It is true that there is a connection to be made between an increase in marijuana legalization and a decrease in drug-related crimes.
As of 2022, only two states in the Union do not allow any legal form of marijuana use whatsoever. Of the remaining 48 states, 11 allow only the use of CBD (cannabidiol) oil. That leaves 37 states that either allow for medical use or outright adult use, widely known as “recreational use.” This is a shocking number to many people because as early as 1995, no states supported the legalization of medical marijuana. Less than 30 years later, most U.S. states support some form of legal marijuana use. This also means that drug crimes in America are changing—at least by the numbers. Here’s how.
It turns out that marijuana legalization does not solve all the legal problems associated with the drug. While some are hoping that 2022 is the year the federal government signals a move toward making legalized marijuana the law of the land, others who are pro-marijuana are still worried about the kind of things you might expect: profit margins and taxes. Alaska boasts a thriving cannabis market, but many are worried about what would happen if the federal government gives the green light for businesses to begin building empires and crossing state lines. Theoretically, this would cause the statewide mom and pop dispensaries to lose the battle to future Walmarts and Amazons of the marijuana economy that could transcend state boundaries.
There’s also the tricky scenario about crimes, which may be different from what you might expect. In a surprising move, New York State officials are planning to limit marijuana dispensary licenses to people convicted of weed-related crimes before the drug was legalized. This would be the equivalent of banning someone from their liquor license because they were involved in an alcohol-related crime during the Prohibition era of the early 20th century.
In fact, alcohol is a good comparison to dispel some of the assumptions people have about the supposed “free for all” in states where the drug is fully legalized. For example, marijuana users in California must be at least 21 years old, cannot smoke in public or drive while under the influence, give or sell marijuana to minors, or buy more than 1 ounce per day. What’s more, buying marijuana at a dispensary means being subjected to at least a 15% state excise tax, a business tax, state sales tax, and more. What once sounded like a good deal is now much higher at the checkout line. All this often leads many people back to the black market where they can buy their marijuana. Of course, all these actions equate to the real possibility of being convicted of crimes related to marijuana, even in a fully legal state. Just like alcohol, legality does not mean a free for all.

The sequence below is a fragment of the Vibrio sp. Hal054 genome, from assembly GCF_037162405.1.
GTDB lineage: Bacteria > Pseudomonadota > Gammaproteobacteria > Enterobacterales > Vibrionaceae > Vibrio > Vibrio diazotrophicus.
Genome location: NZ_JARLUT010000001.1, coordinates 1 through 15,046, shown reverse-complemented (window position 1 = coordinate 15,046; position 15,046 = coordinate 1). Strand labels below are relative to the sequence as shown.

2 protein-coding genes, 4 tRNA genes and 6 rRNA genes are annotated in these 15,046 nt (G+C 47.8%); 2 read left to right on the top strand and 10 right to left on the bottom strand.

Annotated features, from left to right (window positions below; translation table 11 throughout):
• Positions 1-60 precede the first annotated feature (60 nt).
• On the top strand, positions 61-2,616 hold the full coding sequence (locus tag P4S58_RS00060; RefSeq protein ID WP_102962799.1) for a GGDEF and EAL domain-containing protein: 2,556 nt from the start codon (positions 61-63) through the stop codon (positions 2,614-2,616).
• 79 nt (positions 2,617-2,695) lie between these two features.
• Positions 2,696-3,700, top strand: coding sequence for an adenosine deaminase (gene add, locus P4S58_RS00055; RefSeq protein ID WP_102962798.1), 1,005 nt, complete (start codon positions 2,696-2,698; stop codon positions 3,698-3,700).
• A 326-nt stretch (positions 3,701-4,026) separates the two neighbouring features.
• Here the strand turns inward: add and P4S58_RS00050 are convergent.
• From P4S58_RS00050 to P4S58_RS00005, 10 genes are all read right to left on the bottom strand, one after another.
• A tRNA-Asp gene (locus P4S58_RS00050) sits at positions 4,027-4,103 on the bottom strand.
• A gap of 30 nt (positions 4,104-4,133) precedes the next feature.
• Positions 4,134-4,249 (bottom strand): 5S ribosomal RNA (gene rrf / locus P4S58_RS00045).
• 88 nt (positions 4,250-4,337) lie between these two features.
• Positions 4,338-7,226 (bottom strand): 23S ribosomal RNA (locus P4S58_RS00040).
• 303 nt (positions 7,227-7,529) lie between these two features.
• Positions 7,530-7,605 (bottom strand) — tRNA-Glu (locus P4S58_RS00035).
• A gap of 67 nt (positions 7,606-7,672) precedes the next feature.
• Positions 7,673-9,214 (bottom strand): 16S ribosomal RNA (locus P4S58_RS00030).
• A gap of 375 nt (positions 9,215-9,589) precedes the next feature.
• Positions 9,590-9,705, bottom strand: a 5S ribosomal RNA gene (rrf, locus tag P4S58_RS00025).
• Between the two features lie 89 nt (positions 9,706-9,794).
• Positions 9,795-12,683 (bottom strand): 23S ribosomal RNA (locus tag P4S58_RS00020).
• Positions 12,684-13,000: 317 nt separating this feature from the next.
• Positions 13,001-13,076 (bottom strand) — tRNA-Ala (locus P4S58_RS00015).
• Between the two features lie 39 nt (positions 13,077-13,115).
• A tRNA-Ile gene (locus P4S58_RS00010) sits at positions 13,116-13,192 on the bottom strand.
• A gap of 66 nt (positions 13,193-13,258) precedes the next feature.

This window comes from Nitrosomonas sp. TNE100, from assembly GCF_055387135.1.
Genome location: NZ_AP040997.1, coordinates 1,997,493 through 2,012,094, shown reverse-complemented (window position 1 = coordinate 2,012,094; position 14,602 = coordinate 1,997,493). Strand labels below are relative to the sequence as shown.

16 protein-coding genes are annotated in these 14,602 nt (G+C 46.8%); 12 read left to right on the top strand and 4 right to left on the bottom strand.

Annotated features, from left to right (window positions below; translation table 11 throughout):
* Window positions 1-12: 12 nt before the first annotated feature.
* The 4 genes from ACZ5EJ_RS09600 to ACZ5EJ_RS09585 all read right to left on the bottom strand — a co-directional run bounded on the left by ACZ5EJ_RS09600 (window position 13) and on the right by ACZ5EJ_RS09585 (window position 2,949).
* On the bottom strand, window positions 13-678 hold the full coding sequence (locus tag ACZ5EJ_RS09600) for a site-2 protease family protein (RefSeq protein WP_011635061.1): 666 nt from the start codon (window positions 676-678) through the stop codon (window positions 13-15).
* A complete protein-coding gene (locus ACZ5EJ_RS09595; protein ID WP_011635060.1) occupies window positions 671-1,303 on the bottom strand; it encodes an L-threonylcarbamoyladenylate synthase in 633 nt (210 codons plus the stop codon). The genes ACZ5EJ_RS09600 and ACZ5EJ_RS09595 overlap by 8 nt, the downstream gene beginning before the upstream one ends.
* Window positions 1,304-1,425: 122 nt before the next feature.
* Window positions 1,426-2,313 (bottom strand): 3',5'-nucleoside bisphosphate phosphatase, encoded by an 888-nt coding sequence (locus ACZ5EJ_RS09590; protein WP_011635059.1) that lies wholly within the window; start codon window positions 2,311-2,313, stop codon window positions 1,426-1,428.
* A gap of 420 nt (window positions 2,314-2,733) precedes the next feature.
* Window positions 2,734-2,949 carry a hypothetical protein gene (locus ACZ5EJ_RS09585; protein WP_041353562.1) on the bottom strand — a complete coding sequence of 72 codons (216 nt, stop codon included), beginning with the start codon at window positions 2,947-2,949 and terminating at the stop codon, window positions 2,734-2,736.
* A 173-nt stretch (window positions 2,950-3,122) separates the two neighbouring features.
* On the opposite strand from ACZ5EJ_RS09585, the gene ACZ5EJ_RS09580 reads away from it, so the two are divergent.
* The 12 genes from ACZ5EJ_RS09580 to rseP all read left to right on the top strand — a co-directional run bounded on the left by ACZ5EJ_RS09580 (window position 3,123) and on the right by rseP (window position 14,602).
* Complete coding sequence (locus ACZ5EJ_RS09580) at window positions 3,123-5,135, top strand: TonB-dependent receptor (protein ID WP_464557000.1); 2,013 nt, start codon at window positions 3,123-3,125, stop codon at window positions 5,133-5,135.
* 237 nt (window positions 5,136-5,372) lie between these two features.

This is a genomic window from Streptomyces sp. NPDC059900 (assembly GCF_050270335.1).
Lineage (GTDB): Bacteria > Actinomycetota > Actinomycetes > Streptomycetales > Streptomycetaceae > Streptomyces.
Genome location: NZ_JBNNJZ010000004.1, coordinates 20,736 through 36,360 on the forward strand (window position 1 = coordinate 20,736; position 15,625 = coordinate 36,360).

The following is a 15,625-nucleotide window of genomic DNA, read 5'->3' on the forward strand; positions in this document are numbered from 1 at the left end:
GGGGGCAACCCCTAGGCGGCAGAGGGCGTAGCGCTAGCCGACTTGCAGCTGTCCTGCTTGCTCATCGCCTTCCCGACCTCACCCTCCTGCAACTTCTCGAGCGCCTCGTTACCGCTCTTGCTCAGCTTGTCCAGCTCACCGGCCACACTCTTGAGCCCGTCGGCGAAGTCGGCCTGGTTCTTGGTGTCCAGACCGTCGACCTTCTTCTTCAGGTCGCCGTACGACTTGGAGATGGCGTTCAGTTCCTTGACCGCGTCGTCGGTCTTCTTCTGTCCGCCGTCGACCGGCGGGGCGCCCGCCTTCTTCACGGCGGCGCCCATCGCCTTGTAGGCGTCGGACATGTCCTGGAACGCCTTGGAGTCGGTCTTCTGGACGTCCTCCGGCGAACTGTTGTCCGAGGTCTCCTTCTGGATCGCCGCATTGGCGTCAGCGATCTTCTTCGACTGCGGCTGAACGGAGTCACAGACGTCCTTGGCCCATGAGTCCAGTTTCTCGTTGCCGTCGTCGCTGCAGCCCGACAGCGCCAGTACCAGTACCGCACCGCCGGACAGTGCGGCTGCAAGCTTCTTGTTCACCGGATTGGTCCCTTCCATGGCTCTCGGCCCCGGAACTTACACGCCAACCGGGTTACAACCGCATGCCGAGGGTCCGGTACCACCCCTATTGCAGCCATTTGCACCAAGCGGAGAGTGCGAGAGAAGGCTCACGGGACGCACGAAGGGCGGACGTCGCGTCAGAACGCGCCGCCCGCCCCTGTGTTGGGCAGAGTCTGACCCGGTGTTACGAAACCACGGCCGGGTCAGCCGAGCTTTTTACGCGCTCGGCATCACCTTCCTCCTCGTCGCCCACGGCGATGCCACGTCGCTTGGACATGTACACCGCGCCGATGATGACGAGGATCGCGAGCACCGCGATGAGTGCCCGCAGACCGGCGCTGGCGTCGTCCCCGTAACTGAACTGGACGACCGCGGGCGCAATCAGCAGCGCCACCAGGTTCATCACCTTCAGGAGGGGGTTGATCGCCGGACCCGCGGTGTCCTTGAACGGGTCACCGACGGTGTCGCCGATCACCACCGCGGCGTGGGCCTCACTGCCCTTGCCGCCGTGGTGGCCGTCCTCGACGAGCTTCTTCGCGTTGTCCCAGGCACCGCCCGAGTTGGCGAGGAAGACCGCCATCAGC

Violence and Well-Being
It is true that there is a connection to be made between an increase in marijuana legalization and a decrease in drug-related crimes. This might seem apparent, as the connection is largely due to the fact that crimes that once existed (like possession) simply do not exist in legalized states. But what about a more difficult question, such as drug-related violence? Historically, marijuana has not been caricatured with drug violence to the level of other drugs like cocaine or methamphetamines.
You could make the case that since legalized states allow for a safe, regulated way to purchase marijuana, it avoids scenarios where buyers must find sellers who might have a criminal history and sell other illicit drugs besides marijuana. Avoiding interactions with those people could potentially decrease drug violence since fewer dealer altercations take place, and consumers can be a little more confident that their purchase is not laced with illicit substances that might cause violence as a side effect.
All of that is hypothetical and speculative, though. One researcher is sure that marijuana is not exempt from the problem of drug violence, and this has nothing to do with whether the drug is legalized or not. Instead, it has to do with the fact that marijuana today is more potent than ever before, with THC contents at around 2% back in the 1970s, compared to 20% to 25% today.
This brings up the overarching issue of well-being that legalization is incapable of solving. What is clear about marijuana use is the potential for causing psychosis in some users. THC is a psychoactive substance linked to psychosis symptoms, and psychosis is a high-risk factor for violence. As you might imagine, the domino effect continues when you start thinking about issues of dependency and chronic addiction.
Because THC is a euphoria-inducing substance, higher in potency than ever before, the brain’s reward system is more likely than ever before to respond by developing a dependency on the drug. No effort to legalize a drug or substance can make promises that dependency will not occur. We can take alcohol as the prime example of this, with every state in the country having both a legal status of alcohol and treatment facilities for alcohol addiction. The potential for abuse does not go away with legality, and the same can be said for marijuana.
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